The Basics of Medical Malpractice

Medical malpractice is a legal cause of action that occurs when a medical or health care professional deviates from standards in his or her profession, thereby causing injury to a patient. In common law jurisdictions, medical malpractice liability is normally based on the laws of negligence.

As laws vary by jurisdiction, the specific professionals who may be targeted by a medical malpractice action will vary depending upon where the action is filed. Among professionals that may be potentially liable under medical malpractice laws are,

  • Medical Practitioners – including physicians, surgeons, psychiatrists and dentists.
  • Nurses, nurse practitioners, and physician assistants.
  • Allied health professionals – including physiotherapists, osteopaths, chiropractors, podiatrists, occupational therapists, social workers, psychologists, pharmacists, optometrists, midwives, and medical radiation practitioners.

Among the acts or omissions that may potentially support a medical malpractice claim are the failure to properly diagnose a disease or medical condition, the failure to provide appropriate treatment for a medical condition, and unreasonable delay in treating a diagnosed medical condition. In some jurisdictions a medical malpractice action may be allowed even without a mistake from the doctor, based upon principles of informed consent, where a patient was not informed of possible consequences of a course of treatment and would have declined the medical treatment had proper information been provided in advance.

Medical malpractice happens when a patient is harmed or suffers as a result of negligence from the doctor. Although it rarely happens, sometimes you could be a victim. There are rules on when you can report medical malpractice and when you can file for a lawsuit.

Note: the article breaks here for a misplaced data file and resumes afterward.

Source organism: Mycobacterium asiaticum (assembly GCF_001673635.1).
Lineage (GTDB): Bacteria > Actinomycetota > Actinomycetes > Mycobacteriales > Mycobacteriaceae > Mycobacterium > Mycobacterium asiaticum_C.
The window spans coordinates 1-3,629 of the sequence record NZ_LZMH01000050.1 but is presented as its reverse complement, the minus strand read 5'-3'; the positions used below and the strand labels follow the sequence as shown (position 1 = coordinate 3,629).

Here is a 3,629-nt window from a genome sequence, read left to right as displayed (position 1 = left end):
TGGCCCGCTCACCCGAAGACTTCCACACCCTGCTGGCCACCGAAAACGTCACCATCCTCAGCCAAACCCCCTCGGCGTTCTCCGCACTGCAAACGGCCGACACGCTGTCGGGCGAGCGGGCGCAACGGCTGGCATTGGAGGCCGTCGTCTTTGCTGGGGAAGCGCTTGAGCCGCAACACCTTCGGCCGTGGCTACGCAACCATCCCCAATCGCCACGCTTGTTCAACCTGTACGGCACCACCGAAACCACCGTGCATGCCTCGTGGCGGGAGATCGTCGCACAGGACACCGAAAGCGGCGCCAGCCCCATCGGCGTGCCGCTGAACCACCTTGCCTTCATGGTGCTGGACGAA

In order to file a lawsuit, you need to prove:

A doctor-patient relationship existed

This basically means that you hired the doctor and the doctor agreed on the same. It is impossible to sue a doctor that you don’t have any direct working relationship with. It is always going to be easy to prove the existence of a physician-patient relationship when the doctor begins treating you. The question may arise if the physician was not directly involved in the treatment process but a good attorney will know how to circumnavigate the challenge.

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The Doctor Negligent

You can’t sue the doctor because you don’t agree. You should be able to prove beyond doubt that the doctor was negligent when it came to diagnosis and treatment of the condition. In order to effectively sue, you should also be able to show that the doctor caused harm given the treatment and no any other doctor would have done so in the same circumstances.

At Shaffer Law, our West Virginia attorney can help get you the compensation you deserve. Focus on your recovery while we focus on the rest.

The Negligence caused the Injury

There could a myriad of reasons how you got the injury but you should prove that it was a result of the malpractice. The onus is on the patient to prove that the injury was caused as a result of incompetence from the doctor.

If you or a loved one believe you are the victim of medical malpractice give Shaffer Law a call today for a free consultation.



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